Amazon files a pay-by-selfie patent while Microsoft’s own face authentication languishes
Amazon files for a patent allowing people to buy stuff with their face. Microsoft has this technology in place, but has yet to turn it on.
By Mark Hachman
PCWorldMar 15, 2016 4:13 pm PDT
Amazon filed for a patent on Tuesday that anticipates a future where users simply smile for the camera to authorize an online purchase. It begs the question, Why isn’t Microsoft already doing this?
Amazon’s patent in question simply uses image-authentication technology to identify the user, with some motion thrown in to verify the user is alive and well and not a photo-identical mannequin used to fool the system. It sounds very much like… Windows Hello.
Windows Hello, of course, is the biometric authentication mechanism that Microsoft has built into devices like the Surface Book and Surface Pro 4, and (less effectively) into the Lumia 950 series of phones. The company has touted how effective the technology is—capable of even distinguishing between twins—as a secure PC login tool.
Why this matters: Windows Hello was supposed to be the mechanism for authenticating a user around the Web, in a system Microsoft called Passport: The Hello technology would generate a secure token that the operating system would pass to websites to eliminate the complexity of typing in multiple passwords. By eliminating this “friction,” Microsoft predicted that its authentication system would lead to more sales. So far, however, it appears that not a single website is using Passport.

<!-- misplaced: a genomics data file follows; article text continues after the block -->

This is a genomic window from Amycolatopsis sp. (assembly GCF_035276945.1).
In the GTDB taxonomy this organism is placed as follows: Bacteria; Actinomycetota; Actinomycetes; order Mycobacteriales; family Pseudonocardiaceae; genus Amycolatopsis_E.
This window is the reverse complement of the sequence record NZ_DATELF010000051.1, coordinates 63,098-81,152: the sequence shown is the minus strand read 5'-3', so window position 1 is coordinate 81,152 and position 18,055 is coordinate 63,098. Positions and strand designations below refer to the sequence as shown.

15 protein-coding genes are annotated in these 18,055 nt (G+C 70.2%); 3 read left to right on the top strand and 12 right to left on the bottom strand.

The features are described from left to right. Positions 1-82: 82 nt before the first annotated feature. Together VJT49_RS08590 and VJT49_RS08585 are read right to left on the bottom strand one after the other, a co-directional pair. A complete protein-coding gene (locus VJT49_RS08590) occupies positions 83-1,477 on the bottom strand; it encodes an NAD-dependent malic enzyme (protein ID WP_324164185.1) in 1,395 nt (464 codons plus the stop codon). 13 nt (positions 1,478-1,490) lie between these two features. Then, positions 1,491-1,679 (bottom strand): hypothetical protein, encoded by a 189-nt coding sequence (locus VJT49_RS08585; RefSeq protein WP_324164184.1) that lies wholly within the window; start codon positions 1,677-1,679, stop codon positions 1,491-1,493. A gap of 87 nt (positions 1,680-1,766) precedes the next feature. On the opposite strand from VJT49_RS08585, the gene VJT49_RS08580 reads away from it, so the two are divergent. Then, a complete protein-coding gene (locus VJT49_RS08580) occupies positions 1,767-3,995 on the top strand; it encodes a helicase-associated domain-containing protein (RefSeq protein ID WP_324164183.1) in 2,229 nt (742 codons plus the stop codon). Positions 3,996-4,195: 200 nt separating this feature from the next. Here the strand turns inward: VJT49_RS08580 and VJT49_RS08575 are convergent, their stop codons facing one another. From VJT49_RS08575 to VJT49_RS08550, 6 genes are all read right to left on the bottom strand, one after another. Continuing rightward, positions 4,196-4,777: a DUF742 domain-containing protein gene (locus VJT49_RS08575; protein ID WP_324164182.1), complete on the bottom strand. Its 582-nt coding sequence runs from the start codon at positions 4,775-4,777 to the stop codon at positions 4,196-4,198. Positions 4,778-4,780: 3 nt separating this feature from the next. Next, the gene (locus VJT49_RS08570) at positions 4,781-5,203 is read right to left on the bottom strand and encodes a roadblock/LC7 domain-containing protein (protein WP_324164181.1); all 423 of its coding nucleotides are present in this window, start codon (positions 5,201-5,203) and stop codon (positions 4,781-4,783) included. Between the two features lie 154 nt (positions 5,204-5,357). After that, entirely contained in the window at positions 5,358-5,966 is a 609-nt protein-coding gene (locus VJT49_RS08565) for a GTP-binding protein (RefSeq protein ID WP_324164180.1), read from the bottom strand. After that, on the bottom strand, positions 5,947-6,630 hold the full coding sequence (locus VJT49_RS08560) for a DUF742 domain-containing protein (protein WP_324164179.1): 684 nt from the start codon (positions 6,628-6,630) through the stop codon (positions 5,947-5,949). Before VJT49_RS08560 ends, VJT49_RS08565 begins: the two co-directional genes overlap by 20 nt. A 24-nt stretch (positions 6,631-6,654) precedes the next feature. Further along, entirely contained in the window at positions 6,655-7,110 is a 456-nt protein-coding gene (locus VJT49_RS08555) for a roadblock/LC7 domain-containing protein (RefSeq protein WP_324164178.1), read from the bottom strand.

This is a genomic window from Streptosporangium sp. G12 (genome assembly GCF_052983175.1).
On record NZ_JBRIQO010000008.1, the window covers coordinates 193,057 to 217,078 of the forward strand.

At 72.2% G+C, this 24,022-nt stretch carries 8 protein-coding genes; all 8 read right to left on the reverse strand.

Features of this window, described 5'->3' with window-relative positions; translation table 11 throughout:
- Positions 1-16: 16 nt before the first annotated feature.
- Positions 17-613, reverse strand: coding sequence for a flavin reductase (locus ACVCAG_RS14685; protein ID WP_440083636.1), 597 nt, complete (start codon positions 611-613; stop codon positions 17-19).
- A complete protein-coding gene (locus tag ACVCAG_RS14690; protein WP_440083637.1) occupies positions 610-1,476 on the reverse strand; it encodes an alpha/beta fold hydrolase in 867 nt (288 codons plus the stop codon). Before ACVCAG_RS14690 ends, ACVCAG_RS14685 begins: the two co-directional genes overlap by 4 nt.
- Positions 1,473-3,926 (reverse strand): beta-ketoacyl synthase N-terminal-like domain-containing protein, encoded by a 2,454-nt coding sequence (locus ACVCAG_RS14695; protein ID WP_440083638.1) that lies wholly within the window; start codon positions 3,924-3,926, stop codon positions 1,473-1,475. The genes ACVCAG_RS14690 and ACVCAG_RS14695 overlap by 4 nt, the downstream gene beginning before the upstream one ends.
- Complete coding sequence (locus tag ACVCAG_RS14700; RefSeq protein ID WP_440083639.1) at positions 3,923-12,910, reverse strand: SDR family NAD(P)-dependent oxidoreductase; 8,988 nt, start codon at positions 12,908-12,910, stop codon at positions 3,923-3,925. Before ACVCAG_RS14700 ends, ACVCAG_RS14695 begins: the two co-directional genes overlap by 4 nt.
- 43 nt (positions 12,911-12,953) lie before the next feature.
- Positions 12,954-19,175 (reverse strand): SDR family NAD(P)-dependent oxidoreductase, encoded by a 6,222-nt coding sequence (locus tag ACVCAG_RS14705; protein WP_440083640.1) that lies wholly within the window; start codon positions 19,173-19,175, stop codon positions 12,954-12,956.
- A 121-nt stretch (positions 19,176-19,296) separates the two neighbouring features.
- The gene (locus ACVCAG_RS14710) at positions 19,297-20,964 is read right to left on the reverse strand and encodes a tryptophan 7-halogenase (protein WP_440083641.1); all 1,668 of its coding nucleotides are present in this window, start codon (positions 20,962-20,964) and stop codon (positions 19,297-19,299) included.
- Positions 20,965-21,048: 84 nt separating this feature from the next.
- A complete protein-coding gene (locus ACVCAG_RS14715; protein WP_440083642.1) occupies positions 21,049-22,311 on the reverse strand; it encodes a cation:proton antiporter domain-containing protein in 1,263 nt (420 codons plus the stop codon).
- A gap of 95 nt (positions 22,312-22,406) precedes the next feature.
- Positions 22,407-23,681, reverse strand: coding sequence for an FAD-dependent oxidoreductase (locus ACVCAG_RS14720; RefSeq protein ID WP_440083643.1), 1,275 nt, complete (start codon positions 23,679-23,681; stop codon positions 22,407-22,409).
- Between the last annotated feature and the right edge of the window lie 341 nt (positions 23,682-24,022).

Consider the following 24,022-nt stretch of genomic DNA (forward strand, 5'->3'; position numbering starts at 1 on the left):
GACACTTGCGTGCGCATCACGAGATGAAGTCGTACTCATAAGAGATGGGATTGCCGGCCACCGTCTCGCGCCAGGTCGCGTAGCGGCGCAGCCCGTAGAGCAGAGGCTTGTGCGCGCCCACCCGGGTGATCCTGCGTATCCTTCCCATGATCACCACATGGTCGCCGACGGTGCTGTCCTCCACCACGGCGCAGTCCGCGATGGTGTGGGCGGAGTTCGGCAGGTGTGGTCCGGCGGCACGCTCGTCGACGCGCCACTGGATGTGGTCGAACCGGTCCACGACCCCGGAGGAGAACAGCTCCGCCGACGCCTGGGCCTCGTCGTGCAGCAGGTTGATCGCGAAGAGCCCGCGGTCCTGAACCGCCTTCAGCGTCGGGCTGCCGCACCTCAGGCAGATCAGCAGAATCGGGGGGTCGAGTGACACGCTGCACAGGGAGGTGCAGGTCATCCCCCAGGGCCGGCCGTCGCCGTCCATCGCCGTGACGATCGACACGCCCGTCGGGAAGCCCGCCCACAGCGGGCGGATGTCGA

Time to take action, Microsoft
At this point, only a single Windows 10 app is using Windows Hello as a means of authentication, and it hasn’t even been made by Microsoft. Instead, it’s found in the Dropbox Windows 10 app, which offers the option to log in by Windows Hello face or fingerprint.
Amazon has simply filed for the patent, so there’s no guarantee it will ever bring the technology to market. But quite a bit of what the patent covers is already part of Microsoft’s capabilities: The depth cameras in the Book and SP4 already offer the added security of scanning your head, as well as your face; and the Kinect technology that underlies them can clearly interpret a wink or a nod. Again, the point is that I’m seated at a computer that already has these capabilities built into it, but they aren’t being utilized. Meanwhile, Amazon’s Alexa technology is quietly moving closer and closer to becoming the digital assistant, if not the personal shopper, of the masses.
Microsoft’s BUILD conference is taking place at the end of the month, and one of Microsoft’s 2016 priorities is to beef up up its app store. Wowing online shoppers by making Amazon’s vision a reality would be a good first step.